Print vs. Digital Publishing

The one action item likely to grace the tippy top of an interior designer’s new project marketing plan is having your work published. It’s undoubtedly a huge win for gaining exposure and inquires. And there are several publishing routes for showcasing your projects with a larger audience. So how do you find the right fit? We’re going to breakdown the key advantages for both print and digital publishing so you can decide the most beneficial avenue for your work.


Print vs. Digital Publishing | White Modern Bedroom | The Identite Collective

Interior Design: JWS Interiors | Photography: Alyssa Rosenheck featured Elle Decor


Print Publishing


Scoring a feature on the glossy pages of a magazine or a stunning coffee table book is the ultimate bucket list item. Is there anything better than the thrill of seeing your work in print? It’s that tangible quality of holding a published piece in your hands that really is a major plus to print publishing.  Here are some of the other benefits and a few things to consider before sending all your design work to print publishers.



The Pros


  • Notability – Being featured in a magazine or book provides amazing credentials. Consider it a feather in your cap and a fab accomplishment to post on your website or portfolio. It can also offer notability which ultimately leads to more clients.
  • High-End Readership – While digital media may get more eyes on your work, print often gives you exposure to a higher caliber readership.
  • Better Control of Crediting – Since work is completely offline, you have more control over your work getting the proper credit. There’s no pinning or gramming without credit in this world.
  • Great for Your Best of the Best Projects – Print publishing is an awesome fit for your more aspirational/ high-end design. Consider saving those projects that are your best of the best.



the Cons


  • Slower Timeline – Know that with magazine or book publishing, the timeline soup to nuts is incredibly slow. It can be months to a year or more before a project sees the light of day. You’ll need to put your Patience Pants on with this option.
  • Can’t Share Images –  Along with that slower timeline, you also have to sit on images. So sharing or adding a project to your portfolio is a no no.


Print vs. Digital Publishing | White Marble Kitchen Island | The Identite Collective

Interior Design: Lindsey Brooke Design | Photography: Amy Bartlam |  featured The Haven List



Digital Publishing



On the other end of the spectrum is the fast paced world of digital publishing. Digital Media is lighting quick and has the added ability to reach a huge audience. Heck, you can even go viral. This space is perfect for on trend projects where it might be better to get your work up in lights quickly. Where a magazine is one and done, being published in the digital world is a forever on the internet thing. That design work of yours isn’t going anywhere. This is great for evergreen content and is easily accessible. Below we share a few more pros and cons to having work published online.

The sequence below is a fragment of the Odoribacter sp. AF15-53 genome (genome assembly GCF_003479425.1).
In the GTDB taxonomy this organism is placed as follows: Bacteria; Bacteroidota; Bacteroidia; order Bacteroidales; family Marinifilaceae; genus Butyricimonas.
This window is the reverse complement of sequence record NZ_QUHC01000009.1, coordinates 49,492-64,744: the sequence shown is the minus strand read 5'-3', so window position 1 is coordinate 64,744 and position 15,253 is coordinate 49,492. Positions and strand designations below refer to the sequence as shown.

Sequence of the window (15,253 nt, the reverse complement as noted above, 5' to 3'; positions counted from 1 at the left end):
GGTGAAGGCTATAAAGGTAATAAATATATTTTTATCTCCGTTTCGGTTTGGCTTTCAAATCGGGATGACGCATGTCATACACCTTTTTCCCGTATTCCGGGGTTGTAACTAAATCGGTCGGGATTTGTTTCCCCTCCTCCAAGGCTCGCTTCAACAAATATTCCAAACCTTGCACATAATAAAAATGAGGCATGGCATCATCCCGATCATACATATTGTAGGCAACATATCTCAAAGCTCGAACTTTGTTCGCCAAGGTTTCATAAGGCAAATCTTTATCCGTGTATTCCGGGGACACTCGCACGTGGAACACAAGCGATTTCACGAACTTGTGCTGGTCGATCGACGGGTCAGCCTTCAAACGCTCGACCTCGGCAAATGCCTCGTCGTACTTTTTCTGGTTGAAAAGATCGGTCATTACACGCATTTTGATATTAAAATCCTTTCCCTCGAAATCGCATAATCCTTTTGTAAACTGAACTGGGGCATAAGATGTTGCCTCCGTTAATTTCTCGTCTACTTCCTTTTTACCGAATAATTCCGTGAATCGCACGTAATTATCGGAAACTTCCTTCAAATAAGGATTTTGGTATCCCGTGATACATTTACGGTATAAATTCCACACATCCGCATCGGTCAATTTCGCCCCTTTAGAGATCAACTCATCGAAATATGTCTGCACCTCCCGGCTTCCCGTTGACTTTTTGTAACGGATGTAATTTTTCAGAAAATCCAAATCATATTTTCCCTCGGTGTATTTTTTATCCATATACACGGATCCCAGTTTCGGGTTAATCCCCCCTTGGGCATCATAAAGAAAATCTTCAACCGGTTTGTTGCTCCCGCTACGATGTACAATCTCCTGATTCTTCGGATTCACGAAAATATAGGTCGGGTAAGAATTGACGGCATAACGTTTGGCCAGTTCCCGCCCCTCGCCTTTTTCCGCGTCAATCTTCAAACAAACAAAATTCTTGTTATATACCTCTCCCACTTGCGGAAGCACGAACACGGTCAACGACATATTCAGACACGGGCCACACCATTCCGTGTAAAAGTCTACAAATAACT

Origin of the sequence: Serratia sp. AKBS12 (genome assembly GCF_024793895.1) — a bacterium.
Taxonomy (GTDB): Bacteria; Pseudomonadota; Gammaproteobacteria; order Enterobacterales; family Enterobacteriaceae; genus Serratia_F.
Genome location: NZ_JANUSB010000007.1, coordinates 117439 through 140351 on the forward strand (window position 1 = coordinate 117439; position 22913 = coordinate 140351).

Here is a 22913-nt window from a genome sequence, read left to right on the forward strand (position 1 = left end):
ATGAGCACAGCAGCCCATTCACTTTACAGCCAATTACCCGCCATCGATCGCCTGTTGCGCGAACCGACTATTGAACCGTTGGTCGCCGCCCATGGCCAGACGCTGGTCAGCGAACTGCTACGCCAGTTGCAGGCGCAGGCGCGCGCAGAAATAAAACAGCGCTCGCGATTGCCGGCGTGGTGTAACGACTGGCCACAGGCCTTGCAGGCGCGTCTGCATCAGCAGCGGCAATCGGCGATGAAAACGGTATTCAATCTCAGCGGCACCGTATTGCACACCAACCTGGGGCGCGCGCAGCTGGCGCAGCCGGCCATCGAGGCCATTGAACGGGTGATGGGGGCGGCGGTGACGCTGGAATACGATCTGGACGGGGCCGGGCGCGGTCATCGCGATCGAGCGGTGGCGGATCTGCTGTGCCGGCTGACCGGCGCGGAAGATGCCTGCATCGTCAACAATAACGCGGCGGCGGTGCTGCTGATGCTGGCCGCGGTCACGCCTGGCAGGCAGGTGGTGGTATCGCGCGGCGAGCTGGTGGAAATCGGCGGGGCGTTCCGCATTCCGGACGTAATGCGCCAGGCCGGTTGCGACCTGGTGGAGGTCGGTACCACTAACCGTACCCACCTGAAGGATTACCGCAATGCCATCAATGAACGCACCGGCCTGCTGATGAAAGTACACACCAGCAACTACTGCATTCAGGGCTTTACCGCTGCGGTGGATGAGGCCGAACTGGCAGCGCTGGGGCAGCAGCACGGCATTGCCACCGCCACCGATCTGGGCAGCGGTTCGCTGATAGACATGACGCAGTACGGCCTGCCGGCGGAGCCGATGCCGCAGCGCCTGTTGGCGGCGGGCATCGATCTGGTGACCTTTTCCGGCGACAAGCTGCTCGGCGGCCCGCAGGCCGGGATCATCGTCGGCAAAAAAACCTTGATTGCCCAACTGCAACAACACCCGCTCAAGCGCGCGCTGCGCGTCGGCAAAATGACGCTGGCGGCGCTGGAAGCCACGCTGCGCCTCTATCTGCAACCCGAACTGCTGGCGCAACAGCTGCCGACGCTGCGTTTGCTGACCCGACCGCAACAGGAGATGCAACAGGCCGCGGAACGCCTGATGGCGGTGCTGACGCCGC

The Pros


  • Quicker Timeline – You don’t have to sit on a project reveal for months. Digital media works quick, quick, quick so you can push out new work almost in real-time. This makes it more agile for trends and of the moment design.
  • Access to Readers and Potential Clients – The digital space offers the chance to be part of the discussion, answering questions, gather feedback, and gain a following on social media.
  • Tangible Analytics – You can better track analytics from a particular article with the ability to see traffic through direct links to your site.
  • Wider Reach – Digital publishing offers a broader readership and ultimately more eyes on your work. That leads us to the next benefit…
  • Potential for More Promotion – Online content easily turns into Pinterest content, meaning there is potential for more promotion of your design. Pinnable images are a huge traffic driver, and give you the chance to go viral.



the Cons


  • Photography Sourcing – You need to supply your own professional photographs for each project so sourcing a photographer and having the space shot is on you.
  • Images Can Be Used Without Credit – Images can easily be “regrammed” or used on other sites, often without credit.


Print vs. Digital Publishing | black and white living room decor | The Identite Collective

Interior Design: Crystal Palecek | Photography: Leslie Santarinafeatured RUE Magazine


Ultimately both ends of the publishing spectrum can be super beneficial to your design business. Take stock of each project and decide where it fits best. And be sure to mix it up so your business can benefit from both the wide reach of digital and the aspirational quality of print.

Big shout out to IDCO clients this week who had BIG press:



To learn more about leveling up your business, check out Studio Sessions; our online mastermind courses for interior designers.


For more tips on expanding your interior design portfolio’s exposure, check out this postthis post and this post.

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